>
> # Passive Approaches

...

> * Do nothing
> ** Advantages
> *** No action needed by Guix.
> *** The trademark policy may not be enforceable see notes below.
> ** Disadvantages
> *** The Rust Foundation could try to enforce it's trademark policy.
> ** Notes on trademark enforcement
> *** "A trademark that is popularly used to describe a product or service
>     (rather than to distinguish the product or services from those of
>     third parties) is sometimes known as a genericized trademark. If
>     such a mark becomes synonymous with that product or service to the
>     extent that the trademark owner can no longer enforce its
>     proprietary rights, the mark becomes generic."
>     <https://en.wikipedia.org/wiki/Trademark>
>     <https://en.wikipedia.org/wiki/Genericized_trademark>
> *** "Once trademark rights are established in a particular jurisdiction,
>     these rights are generally only enforceable in that jurisdiction, a
>     quality which is sometimes known as "territoriality". However, there
>     is a range of international trademark laws and systems which
>     facilitate the protection of trademarks in more than one
>     jurisdiction." 
>     <https://en.wikipedia.org/wiki/Trademark>
> *** "Trademarks rights must be maintained through actual lawful use of
>     the trademark. These rights will cease if a mark is not actively
>     used for a period of time, normally five years in most
>     jurisdictions. In the case of trademark registration, failure to
>     actively use the mark in the lawful course of trade, or to enforce
>     the registration in the event of infringement, may also expose the
>     registration itself to become liable for an application for the
>     removal from the register after a certain period of time on the
>     grounds of "non-use".
>     <https://en.wikipedia.org/wiki/Trademark>

This really seems plausible; there are so many distributions
distributing rust; I'm not sure how enforceable or even desireable such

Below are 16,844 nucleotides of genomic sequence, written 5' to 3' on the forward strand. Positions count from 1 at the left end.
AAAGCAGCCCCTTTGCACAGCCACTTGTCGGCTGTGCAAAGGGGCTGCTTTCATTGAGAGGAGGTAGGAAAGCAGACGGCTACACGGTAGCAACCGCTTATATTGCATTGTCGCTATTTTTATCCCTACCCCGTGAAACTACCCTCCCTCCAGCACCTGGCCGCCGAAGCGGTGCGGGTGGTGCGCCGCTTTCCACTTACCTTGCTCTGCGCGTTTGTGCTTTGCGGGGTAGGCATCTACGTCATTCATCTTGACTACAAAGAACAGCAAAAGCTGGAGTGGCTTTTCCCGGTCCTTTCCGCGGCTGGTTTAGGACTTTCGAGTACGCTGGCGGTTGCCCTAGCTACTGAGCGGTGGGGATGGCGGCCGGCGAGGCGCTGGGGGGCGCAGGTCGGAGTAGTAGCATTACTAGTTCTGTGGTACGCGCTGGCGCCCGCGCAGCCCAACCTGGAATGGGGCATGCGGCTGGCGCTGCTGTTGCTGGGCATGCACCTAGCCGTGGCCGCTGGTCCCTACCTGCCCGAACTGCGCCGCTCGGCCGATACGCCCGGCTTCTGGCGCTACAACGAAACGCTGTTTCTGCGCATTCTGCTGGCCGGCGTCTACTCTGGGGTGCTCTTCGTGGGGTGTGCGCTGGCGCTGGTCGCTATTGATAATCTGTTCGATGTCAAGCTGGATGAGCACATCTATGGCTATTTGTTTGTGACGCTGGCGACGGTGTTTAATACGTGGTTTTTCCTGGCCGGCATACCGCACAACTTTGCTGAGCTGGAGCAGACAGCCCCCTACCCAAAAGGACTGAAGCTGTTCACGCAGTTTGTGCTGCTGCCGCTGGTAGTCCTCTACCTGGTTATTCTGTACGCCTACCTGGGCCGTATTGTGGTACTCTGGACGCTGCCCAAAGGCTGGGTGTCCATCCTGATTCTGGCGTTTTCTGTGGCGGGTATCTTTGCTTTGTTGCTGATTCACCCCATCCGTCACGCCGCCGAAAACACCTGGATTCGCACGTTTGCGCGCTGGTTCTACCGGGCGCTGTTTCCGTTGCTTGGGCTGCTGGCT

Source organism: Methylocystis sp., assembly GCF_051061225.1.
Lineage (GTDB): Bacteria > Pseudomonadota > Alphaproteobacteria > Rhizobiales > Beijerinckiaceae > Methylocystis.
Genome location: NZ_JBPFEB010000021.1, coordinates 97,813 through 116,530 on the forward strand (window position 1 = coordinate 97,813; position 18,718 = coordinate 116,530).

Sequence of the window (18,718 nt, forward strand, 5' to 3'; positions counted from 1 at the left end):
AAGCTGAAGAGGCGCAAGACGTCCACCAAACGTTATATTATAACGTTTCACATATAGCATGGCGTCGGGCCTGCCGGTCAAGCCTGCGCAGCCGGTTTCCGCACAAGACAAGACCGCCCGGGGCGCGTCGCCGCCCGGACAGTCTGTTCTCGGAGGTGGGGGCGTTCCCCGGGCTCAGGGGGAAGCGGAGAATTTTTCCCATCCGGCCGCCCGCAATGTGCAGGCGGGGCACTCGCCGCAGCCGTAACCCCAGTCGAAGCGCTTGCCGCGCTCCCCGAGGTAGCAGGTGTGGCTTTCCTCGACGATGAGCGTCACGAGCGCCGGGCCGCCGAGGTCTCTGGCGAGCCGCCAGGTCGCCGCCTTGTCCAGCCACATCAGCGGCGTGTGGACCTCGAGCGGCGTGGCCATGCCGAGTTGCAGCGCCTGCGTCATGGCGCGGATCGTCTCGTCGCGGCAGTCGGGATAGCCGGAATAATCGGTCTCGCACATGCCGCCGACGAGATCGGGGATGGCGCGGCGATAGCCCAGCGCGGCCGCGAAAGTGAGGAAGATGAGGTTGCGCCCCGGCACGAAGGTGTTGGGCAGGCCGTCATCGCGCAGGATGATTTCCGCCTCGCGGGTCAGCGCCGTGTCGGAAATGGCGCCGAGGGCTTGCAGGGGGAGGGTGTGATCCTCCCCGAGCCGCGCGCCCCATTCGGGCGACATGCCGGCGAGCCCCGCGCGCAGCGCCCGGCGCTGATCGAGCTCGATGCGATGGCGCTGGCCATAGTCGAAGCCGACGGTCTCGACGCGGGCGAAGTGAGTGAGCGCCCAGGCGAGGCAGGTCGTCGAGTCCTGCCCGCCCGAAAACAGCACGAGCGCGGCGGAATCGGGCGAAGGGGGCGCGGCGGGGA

an outcome would be for the rust community to start taking legal action
against other free software projects... it would certainly look poorly
in the community at large.

The issue around firefox/icecat/iceweasel/icedove/etc. definitely
triggered a lot of WTF response from the community at large...


> # Active Approaches
>
> * Guix alone asks Rust Foundation for permission to use trademarks
> ** Advantages
> *** No need to coordinate with other operating systems.
> ** Disadvantages
> *** The problem remains for all other operating systems.
> *** The Rust Foundation may not give Guix permission.

A bigger disadvantage to having to ask for permission is that the
permission is not transitive; anyone producing a product using rust on
guix would also then have to ask for permission individually...

In Debian, there are clauses in the free software guidelines about this;
is there a correlary with GNU or FSF?

  https://www.debian.org/social_contract#guidelines

  7. Distribution of License

  The rights attached to the program must apply to all to whom the program
  is redistributed without the need for execution of an additional license
  by those parties.

  8. License Must Not Be Specific to Debian

  The rights attached to the program must not depend on the program's
  being part of a Debian system. If the program is extracted from Debian
  and used or distributed without Debian but otherwise within the terms
  of the program's license, all parties to whom the program is
  redistributed should have the same rights as those that are granted in
  conjunction with the Debian system.

Although it's tricky due to the intersection of "licenses", "rights" and
"trademarks"... the ability to use a trademark does typically require
some form of license, as i understand it... layman opinion, not a
lawyer, etc.


> * Guix alone asks the Rust Foundation to change it's trademark policy